Few teams have as rich of a history as the Dodgers, whether in Brooklyn or in Los Angeles. From 1947 through 1966, the Dodgers won 10 pennants and four World Series and they did both on the east coast and the west coast. The Dodgers are the team that finally broke the color barrier when Jackie Robinson made his debut in 1947, and the Dodgers joined the San Francisco Giants to introduce major league baseball to the state of California. All of these things, and more, happened on Walter O’Malley’s watch and are documented in Forever Blue, by Michael D’Antonio. O’Malley is also a very polarizing figure because on the one hand, he’s credited with bringing baseball to the west coast, and on the other hand, he uprooted a beloved team from the borough of Brooklyn.
An established author, D’Antonio’s work prior to Forever Blue includes a biography of Milton S. Hershey (think chocolate) as well as the State Boys Rebellion, a documentary on a 1957 incident that took place at a state institution for mentally handicapped children. This is his first foray into baseball, but he has a Pulitzer Prize on his resume and that’s where D’Antonio stands out. While he may have had to do his homework in researching O’Malley, his writing style is excellent. In order to write the book, he talked to a number of people affiliated with the Dodgers, including former Dodgers general manager Buzzie Bavasi, who he said always wore a suit to their interviews, and former Dodger pitcher Johnny Podres. He was also given access to the family archives by Walter O’Malley’s children, Peter O’Malley and Terry Seidler.
The book is basically three parts. You have O’Malley’s early years growing up and becoming an attorney and his eventual mentorship by George V. McLaughlin, the head of the Brooklyn Trust Company. Then you have his time with the Dodgers in Brooklyn, and things wrap up with his reign with the Dodgers in Los Angeles. His relationship with McLaughlin eventually led to his involvement with the Dodgers because the bank held an increasing amount of debt on the team stemming from conflict on the team’s board, split between the heirs of the former owners, Charles Ebbets and Edward McKeever. Better management was recommended in 1938 and after Branch Rickey turned down the job, the team hired Larry MacPhail to take over team. MacPhail pushed them in the right direction for four years before he left in 1942 to fight in the war. This led to another offer to Rickey and this time, he took the job. He recommended the team bring in an attorney to help handle the business affairs—that lawyer was O’Malley. A few years later, O’Malley, Rickey, and Pfizer executive John Smith bought the team. Eventually O’Malley bought out enough of his partners to gain sole control of the team.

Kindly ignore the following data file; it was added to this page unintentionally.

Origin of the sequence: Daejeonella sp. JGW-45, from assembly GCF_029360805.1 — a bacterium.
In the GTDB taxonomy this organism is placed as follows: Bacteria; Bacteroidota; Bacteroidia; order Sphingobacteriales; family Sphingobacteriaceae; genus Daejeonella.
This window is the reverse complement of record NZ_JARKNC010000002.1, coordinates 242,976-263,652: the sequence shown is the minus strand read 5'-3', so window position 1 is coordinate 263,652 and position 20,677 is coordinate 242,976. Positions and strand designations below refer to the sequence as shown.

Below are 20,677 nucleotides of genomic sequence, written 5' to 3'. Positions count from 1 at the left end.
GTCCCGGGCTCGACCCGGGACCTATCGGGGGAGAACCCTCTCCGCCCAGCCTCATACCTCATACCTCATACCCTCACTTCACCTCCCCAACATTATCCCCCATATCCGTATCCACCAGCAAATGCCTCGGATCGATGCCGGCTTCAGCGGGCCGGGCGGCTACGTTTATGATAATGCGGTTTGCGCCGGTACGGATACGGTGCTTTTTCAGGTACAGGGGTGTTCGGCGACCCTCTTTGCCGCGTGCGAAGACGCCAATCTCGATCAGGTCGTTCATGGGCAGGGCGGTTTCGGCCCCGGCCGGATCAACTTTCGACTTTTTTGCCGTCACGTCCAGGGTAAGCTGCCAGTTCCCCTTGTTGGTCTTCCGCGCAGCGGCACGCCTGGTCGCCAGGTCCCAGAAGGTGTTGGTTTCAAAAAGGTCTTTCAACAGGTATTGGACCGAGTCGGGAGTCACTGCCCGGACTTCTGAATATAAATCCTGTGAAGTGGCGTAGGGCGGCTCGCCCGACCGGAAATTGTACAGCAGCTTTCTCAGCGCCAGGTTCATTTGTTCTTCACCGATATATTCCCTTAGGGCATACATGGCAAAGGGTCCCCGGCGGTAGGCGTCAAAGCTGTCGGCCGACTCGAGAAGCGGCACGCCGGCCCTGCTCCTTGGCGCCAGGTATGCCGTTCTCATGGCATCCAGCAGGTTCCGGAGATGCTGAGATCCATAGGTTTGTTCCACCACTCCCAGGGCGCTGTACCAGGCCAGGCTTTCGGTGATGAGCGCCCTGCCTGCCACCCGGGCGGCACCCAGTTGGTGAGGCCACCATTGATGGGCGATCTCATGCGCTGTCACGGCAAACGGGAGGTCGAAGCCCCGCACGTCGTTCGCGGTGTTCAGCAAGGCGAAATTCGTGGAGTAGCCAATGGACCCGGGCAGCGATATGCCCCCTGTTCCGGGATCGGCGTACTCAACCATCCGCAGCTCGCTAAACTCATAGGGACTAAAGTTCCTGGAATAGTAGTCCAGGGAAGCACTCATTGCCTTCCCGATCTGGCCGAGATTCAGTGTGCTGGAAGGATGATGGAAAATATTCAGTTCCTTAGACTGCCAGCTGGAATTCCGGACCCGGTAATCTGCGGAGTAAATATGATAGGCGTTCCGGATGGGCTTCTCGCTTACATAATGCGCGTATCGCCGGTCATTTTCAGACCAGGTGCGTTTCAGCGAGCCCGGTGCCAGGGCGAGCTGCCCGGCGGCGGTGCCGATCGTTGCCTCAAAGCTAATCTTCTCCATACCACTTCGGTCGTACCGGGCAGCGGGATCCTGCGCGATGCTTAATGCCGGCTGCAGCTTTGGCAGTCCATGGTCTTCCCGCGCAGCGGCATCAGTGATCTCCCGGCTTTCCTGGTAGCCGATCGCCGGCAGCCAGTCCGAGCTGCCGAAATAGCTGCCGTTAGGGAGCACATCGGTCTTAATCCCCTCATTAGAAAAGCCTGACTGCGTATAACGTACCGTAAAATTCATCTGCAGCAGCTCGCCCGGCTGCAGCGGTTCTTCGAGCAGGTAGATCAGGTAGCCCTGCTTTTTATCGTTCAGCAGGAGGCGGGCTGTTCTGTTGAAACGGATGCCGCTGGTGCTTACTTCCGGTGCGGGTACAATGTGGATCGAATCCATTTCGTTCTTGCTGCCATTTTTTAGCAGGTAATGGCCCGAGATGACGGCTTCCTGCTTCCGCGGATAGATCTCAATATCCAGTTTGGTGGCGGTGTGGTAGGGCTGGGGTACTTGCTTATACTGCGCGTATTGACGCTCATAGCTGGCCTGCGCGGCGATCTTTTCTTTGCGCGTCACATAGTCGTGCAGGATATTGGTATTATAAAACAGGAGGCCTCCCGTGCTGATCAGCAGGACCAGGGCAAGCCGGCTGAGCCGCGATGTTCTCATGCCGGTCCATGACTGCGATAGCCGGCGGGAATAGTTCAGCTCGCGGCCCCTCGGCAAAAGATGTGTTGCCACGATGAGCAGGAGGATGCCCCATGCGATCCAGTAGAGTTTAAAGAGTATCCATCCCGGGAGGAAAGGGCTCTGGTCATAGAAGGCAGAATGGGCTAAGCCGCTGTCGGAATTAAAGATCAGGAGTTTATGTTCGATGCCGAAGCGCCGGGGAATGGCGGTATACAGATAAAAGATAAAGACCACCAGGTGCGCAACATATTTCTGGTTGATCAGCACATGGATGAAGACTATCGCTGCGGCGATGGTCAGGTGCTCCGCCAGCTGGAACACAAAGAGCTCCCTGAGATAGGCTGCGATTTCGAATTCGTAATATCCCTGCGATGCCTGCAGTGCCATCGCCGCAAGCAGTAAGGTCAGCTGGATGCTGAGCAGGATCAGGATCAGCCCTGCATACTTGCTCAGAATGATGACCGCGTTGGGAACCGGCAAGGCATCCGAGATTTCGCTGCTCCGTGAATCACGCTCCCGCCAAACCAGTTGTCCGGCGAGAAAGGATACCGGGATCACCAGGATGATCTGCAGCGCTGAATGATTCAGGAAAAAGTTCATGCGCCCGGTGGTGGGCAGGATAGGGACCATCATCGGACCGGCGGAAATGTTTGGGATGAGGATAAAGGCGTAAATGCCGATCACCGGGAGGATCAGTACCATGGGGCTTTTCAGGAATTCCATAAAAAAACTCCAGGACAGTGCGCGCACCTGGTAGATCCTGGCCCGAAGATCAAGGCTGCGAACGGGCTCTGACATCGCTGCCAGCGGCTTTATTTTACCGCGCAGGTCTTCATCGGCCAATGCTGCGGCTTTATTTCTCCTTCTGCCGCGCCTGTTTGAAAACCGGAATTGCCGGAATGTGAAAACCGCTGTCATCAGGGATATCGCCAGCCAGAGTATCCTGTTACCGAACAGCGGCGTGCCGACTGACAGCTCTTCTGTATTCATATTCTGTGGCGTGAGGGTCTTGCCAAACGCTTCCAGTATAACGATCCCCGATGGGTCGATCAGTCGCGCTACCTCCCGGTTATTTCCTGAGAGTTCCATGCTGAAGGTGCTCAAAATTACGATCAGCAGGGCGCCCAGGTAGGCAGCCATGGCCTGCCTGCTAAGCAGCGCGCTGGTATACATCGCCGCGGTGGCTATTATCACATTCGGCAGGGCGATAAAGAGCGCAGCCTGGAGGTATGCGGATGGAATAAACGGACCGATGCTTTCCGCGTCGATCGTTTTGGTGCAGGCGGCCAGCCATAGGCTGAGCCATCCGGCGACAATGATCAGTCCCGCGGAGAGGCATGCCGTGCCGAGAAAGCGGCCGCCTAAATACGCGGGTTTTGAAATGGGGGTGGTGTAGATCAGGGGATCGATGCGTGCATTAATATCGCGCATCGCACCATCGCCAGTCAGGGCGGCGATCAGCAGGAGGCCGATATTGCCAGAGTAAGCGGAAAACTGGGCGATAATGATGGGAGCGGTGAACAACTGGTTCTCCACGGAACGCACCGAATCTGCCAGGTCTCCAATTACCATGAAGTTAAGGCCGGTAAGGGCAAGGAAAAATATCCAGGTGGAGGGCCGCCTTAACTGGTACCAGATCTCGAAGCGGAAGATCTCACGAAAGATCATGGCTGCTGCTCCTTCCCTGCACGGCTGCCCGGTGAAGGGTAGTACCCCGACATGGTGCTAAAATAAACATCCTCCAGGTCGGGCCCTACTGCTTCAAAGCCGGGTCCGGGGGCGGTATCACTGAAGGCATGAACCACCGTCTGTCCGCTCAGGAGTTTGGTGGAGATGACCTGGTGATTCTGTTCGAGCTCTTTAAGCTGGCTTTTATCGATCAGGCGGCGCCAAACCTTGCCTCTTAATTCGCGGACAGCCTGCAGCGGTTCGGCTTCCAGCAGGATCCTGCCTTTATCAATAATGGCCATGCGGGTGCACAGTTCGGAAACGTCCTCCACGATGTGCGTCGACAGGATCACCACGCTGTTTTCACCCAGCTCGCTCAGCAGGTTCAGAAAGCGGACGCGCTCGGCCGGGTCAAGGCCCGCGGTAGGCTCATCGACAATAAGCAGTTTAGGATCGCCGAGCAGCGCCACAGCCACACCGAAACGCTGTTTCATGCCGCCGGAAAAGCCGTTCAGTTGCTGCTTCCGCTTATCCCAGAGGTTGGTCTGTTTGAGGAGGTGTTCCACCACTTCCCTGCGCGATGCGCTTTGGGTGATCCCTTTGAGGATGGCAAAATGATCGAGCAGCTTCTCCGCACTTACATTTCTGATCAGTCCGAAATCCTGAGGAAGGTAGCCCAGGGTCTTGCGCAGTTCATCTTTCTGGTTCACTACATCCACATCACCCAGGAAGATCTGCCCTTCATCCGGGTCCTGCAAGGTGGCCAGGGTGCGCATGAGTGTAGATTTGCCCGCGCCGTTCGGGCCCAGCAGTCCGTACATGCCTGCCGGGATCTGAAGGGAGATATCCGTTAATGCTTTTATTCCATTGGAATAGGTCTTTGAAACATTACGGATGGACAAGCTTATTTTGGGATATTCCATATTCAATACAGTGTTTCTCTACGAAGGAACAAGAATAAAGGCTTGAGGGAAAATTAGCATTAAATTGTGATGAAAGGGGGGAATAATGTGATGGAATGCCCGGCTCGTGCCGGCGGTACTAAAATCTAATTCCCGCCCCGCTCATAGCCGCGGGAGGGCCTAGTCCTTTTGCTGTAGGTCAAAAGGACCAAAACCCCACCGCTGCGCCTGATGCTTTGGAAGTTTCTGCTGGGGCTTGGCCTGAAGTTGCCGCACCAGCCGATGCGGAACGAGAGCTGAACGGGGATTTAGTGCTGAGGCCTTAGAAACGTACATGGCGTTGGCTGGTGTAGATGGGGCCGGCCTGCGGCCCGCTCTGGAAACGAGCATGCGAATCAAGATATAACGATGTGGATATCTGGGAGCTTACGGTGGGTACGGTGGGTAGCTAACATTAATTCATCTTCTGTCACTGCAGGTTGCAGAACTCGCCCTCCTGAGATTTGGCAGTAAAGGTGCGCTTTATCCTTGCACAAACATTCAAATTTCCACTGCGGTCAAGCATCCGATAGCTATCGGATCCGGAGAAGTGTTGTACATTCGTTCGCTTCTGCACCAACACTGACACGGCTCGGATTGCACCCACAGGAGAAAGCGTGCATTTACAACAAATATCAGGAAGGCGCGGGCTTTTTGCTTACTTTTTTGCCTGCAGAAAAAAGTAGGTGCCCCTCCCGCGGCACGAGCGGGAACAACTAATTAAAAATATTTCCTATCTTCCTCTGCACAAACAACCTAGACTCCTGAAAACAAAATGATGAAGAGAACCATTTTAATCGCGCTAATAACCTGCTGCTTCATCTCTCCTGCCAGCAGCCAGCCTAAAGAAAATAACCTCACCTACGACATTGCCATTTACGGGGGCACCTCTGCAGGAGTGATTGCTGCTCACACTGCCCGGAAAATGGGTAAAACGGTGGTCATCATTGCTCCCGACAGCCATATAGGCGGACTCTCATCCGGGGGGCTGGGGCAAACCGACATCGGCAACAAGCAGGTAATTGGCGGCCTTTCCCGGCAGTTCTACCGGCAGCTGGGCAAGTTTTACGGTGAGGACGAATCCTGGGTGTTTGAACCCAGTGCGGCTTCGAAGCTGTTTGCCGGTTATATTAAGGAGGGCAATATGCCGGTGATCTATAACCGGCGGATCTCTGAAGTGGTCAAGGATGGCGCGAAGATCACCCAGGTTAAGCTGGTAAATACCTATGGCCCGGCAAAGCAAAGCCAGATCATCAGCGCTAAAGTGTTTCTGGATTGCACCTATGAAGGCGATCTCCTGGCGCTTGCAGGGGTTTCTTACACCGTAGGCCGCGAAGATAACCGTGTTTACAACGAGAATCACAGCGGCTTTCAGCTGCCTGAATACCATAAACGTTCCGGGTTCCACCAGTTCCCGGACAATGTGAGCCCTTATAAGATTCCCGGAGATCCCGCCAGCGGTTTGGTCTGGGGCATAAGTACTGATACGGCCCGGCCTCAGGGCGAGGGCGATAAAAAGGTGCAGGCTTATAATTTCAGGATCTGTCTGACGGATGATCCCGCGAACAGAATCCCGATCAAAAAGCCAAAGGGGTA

This then led to his standoff with Robert Moses, the man who basically had a stranglehold on real estate development in New York City, and the Dodgers’ eventual move to Los Angeles (which also wasn’t a clean move). While O’Malley was largely blamed at the time for moving the team to California, D’Antonio sheds quite a bit of light on the fact that Robert Moses never really seemed interesting in helping keep the Dodgers in Brooklyn. At the same time, Los Angeles was doing about all it could to bring the Dodgers to their city. D’Antonio does a great job of defending O’Malley while not sounding like an apologist. He presents the facts clearly and without bias.
You also get all of the Dodgers’ history. One of the undercurrents of the book, and O’Malley’s life, was that he lived in Branch Rickey’s shadow. The Dodgers finally won their first World Series in 1955 with a team consisted of several holdovers from the days when Rickey built the team. It wasn’t until 1959, when the Dodgers won their first championship in Los Angeles with a new slate of players, that O’Malley was finally able to deflect the critics who thought he rode on Rickey’s coattails.
If there’s one complaint with the book, it’s that some of the issues of the 1970s weren’t covered as much as I would have liked. The two-man union between Don Drysdale and Sandy Koufax was touched on, but the free agency battles (including Andy Messersmith’s testing of the system) that took place during that decade were mentioned but not covered in depth. I know O’Malley wasn’t managing the day-to-day duties of the team at that point because he had handed that job over to his son Peter, but he was still involved. Still, this doesn’t detract anything from my overall opinion of the book.
Overall, I highly recommend this book. If you’re a Dodgers fan or a student of the business of baseball, it should be a part of your library. If you’re not either of those, then the book might only have a passing interest to you, but it’s worth a look because you get a lot of rich baseball history written by an exceptional writer.